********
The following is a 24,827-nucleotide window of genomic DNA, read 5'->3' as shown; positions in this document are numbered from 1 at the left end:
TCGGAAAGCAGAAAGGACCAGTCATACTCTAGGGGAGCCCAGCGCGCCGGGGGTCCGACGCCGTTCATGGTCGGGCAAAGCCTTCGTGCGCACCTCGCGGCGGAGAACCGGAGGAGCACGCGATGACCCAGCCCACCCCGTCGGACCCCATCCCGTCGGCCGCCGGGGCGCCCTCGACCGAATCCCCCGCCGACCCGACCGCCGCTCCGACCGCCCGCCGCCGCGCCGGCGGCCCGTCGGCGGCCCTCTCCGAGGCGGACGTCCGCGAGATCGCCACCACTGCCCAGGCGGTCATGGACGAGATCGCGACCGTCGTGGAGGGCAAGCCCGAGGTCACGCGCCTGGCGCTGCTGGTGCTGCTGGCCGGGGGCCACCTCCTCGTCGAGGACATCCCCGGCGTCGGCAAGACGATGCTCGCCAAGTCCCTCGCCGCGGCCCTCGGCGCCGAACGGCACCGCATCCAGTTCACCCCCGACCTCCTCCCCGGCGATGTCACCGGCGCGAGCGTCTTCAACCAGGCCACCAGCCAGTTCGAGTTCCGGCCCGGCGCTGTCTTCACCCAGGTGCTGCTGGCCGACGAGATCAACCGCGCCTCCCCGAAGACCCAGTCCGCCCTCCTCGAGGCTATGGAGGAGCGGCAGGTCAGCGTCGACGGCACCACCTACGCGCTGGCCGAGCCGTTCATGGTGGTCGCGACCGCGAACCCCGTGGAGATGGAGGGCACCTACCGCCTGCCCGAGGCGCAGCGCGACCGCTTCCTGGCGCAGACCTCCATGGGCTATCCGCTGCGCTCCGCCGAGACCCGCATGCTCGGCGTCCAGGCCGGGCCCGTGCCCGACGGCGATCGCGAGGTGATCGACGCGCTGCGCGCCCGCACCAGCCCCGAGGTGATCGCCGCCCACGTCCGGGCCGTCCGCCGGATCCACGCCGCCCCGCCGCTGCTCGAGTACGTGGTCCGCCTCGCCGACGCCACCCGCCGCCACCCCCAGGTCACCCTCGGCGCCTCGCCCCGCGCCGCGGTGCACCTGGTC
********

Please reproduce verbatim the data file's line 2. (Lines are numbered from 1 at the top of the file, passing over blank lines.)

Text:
TCGGAAAGCAGAAAGGACCAGTCATACTCTAGGGGAGCCCAGCGCGCCGGGGGTCCGACGCCGTTCATGGTCGGGCAAAGCCTTCGTGCGCACCTCGCGGCGGAGAACCGGAGGAGCACGCGATGACCCAGCCCACCCCGTCGGACCCCATCCCGTCGGCCGCCGGGGCGCCCTCGACCGAATCCCCCGCCGACCCGACCGCCGCTCCGACCGCCCGCCGCCGCGCCGGCGGCCCGTCGGCGGCCCTCTCCGAGGCGGACGTCCGCGAGATCGCCACCACTGCCCAGGCGGTCATGGACGAGATCGCGACCGTCGTGGAGGGCAAGCCCGAGGTCACGCGCCTGGCGCTGCTGGTGCTGCTGGCCGGGGGCCACCTCCTCGTCGAGGACATCCCCGGCGTCGGCAAGACGATGCTCGCCAAGTCCCTCGCCGCGGCCCTCGGCGCCGAACGGCACCGCATCCAGTTCACCCCCGACCTCCTCCCCGGCGATGTCACCGGCGCGAGCGTCTTCAACCAGGCCACCAGCCAGTTCGAGTTCCGGCCCGGCGCTGTCTTCACCCAGGTGCTGCTGGCCGACGAGATCAACCGCGCCTCCCCGAAGACCCAGTCCGCCCTCCTCGAGGCTATGGAGGAGCGGCAGGTCAGCGTCGACGGCACCACCTACGCGCTGGCCGAGCCGTTCATGGTGGTCGCGACCGCGAACCCCGTGGAGATGGAGGGCACCTACCGCCTGCCCGAGGCGCAGCGCGACCGCTTCCTGGCGCAGACCTCCATGGGCTATCCGCTGCGCTCCGCCGAGACCCGCATGCTCGGCGTCCAGGCCGGGCCCGTGCCCGACGGCGATCGCGAGGTGATCGACGCGCTGCGCGCCCGCACCAGCCCCGAGGTGATCGCCGCCCACGTCCGGGCCGTCCGCCGGATCCACGCCGCCCCGCCGCTGCTCGAGTACGTGGTCCGCCTCGCCGACGCCACCCGCCGCCACCCCCAGGTCACCCTCGGCGCCTCGCCCCGCGCCGCGGTGCACCTGGTC